Bangladesh cuts school, office hours to save power amid crisis
Schools to close an additional day and government offices and banks shorten work hours to reduce electricity usage amid concerns over rising fuel prices.
Schools in Bangladesh will close an additional day each week and government offices and banks will shorten their work days by an hour to reduce electricity usage amid concerns over rising fuel prices and the impact of the Ukraine war.
The reduced hours take effect on Wednesday. In Bangladesh, most schools are closed on Fridays, but now will also close on Saturdays, Cabinet Secretary Khandker Anwarul Islam said.
He said government offices and banks will cut their workdays to seven hours from eight hours, but private offices will be allowed to set their own schedules.
Supply disruptions caused by the Ukraine war have led to soaring world prices for energy and food.
Bangladesh has been taking measures in recent weeks to ease pressure on its declining foreign currency reserves. Last month, fuel prices were raised by more than 50 percent. The government says it is exploring options to get cheaper fuel from Russia under a special arrangement.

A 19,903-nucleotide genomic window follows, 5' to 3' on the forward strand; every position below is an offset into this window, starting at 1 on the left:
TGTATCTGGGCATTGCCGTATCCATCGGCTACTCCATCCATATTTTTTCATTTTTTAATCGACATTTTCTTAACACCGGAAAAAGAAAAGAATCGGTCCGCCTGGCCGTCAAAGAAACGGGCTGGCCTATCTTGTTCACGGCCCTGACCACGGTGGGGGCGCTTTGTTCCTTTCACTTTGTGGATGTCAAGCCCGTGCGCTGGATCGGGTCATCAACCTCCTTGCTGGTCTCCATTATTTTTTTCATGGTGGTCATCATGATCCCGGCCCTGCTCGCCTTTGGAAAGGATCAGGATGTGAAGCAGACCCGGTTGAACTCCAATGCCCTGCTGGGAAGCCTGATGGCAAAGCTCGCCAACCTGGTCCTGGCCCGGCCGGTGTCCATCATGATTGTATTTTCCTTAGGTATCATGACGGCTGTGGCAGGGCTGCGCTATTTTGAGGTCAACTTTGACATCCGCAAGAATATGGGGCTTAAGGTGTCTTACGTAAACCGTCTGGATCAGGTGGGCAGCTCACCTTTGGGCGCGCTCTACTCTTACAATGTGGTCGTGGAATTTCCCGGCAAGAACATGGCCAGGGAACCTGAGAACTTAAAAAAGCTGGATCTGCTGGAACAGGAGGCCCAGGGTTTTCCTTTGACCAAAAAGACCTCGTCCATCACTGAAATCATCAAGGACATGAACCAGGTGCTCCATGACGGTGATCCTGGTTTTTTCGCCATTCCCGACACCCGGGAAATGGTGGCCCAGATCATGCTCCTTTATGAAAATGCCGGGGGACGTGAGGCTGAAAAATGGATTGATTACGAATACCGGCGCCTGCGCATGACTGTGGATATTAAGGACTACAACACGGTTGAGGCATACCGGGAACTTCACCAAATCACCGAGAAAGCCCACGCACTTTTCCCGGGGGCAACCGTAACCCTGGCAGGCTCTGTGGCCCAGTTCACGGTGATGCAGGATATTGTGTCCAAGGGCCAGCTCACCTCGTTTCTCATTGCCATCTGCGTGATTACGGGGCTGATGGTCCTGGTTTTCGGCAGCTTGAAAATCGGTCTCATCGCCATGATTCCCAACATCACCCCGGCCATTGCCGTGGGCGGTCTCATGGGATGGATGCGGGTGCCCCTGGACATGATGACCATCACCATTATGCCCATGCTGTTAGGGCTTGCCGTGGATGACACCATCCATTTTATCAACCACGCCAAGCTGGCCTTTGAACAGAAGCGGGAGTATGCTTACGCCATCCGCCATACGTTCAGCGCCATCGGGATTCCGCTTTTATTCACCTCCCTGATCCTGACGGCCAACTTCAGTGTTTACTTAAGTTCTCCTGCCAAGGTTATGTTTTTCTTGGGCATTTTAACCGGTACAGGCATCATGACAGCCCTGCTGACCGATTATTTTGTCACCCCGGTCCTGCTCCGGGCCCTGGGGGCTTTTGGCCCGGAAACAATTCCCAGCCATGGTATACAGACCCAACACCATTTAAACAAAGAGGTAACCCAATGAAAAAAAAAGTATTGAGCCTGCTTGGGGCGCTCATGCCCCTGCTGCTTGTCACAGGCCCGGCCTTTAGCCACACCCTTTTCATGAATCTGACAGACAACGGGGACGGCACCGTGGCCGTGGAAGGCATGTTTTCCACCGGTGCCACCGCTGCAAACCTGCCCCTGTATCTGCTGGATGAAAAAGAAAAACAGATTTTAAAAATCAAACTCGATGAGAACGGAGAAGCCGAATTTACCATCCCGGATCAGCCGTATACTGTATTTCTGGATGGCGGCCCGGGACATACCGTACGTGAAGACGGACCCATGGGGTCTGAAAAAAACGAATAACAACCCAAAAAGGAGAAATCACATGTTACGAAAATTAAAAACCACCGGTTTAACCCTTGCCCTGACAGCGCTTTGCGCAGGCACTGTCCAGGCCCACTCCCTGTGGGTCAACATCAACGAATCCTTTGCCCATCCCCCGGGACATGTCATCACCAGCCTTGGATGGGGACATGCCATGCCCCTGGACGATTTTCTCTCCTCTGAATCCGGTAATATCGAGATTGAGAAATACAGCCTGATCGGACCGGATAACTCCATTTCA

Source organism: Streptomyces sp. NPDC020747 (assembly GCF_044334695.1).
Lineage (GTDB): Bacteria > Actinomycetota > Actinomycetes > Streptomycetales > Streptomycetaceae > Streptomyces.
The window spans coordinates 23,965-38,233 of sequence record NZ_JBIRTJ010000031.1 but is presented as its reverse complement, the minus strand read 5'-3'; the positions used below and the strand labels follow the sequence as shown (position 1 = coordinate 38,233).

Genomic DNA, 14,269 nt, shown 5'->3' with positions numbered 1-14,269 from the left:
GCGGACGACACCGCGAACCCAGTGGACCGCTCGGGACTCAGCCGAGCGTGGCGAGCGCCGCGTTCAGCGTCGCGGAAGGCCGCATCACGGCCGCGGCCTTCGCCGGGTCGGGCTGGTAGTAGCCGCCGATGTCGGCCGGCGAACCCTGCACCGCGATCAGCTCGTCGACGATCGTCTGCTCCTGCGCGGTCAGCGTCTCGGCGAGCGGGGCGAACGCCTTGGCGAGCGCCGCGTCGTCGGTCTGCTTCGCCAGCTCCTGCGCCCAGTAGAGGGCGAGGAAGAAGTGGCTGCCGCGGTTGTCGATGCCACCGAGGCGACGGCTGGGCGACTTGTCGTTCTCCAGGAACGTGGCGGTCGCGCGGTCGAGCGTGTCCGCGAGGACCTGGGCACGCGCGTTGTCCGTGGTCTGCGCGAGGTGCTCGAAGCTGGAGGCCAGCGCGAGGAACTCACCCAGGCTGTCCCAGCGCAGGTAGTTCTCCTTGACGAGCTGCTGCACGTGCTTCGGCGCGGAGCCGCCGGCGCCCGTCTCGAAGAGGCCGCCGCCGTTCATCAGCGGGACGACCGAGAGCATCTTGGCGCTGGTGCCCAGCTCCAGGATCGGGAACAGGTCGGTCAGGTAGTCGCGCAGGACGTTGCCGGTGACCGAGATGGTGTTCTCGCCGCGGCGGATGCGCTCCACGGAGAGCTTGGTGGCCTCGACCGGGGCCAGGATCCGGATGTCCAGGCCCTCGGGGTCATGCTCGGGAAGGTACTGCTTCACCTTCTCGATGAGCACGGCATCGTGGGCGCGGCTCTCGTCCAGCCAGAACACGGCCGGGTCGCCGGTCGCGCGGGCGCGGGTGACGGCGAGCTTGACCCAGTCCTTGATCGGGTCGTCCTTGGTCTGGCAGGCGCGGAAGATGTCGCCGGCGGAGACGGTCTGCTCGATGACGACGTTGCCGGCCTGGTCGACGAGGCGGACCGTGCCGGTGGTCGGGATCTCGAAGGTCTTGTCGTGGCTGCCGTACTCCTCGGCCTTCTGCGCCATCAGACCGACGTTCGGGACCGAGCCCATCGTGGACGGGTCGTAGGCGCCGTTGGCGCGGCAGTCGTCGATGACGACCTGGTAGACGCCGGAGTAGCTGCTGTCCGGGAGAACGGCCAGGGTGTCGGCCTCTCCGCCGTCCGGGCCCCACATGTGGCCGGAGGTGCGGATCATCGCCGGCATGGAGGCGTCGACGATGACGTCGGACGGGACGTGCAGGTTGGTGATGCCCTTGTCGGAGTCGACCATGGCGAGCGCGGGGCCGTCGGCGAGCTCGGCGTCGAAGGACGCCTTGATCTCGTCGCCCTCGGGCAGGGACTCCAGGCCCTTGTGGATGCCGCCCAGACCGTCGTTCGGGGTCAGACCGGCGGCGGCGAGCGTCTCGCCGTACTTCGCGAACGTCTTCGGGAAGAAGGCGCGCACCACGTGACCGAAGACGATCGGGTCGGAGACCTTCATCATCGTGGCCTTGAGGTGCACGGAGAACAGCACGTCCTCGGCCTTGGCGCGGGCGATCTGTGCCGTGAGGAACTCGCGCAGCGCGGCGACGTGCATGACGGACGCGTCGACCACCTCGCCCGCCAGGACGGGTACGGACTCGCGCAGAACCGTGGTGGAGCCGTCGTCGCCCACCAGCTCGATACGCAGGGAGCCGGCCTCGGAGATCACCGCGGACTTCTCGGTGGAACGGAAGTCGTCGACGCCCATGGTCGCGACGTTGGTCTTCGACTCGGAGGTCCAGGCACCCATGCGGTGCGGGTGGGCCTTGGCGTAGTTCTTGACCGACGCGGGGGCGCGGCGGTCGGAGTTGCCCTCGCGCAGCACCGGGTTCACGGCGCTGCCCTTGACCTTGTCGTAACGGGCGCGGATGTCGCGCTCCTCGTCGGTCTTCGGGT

The decision has drawn criticism, but the government said it is necessary to cut losses amid rising international fuel prices. Small street protests against the higher prices have taken place in recent weeks and the government said domestic prices will be adjusted after international prices ease.
The country has been suffering more frequent power cuts after the government suspended operations of all diesel-run power plants, reducing daily electricity production by 1,000 megawatts.
But authorities have promised to continue supplying power to industrial zones to help support the country’s $416bn economy, which has been growing rapidly over the last decade.
The country’s opposition has accused the government of failing to control corruption and eliminate losses in the energy sector.
In July, Bangladesh sought an unspecified loan from the International Monetary Fund, becoming the third country in South Asia to do so recently after Sri Lanka and Pakistan.
Rahul Anand, division chief in the IMF’s Asia and Pacific Department, said in a recent consultation that Bangladesh was not in a crisis situation and its external position was “very different from several countries in the region”.
“Bangladesh has a low risk of debt distress and is very different from Sri Lanka,” he was quoted as saying by the Dhaka-based The Business Standard Daily.
Bangladesh’s foreign currency reserves have dwindled to about $40bn.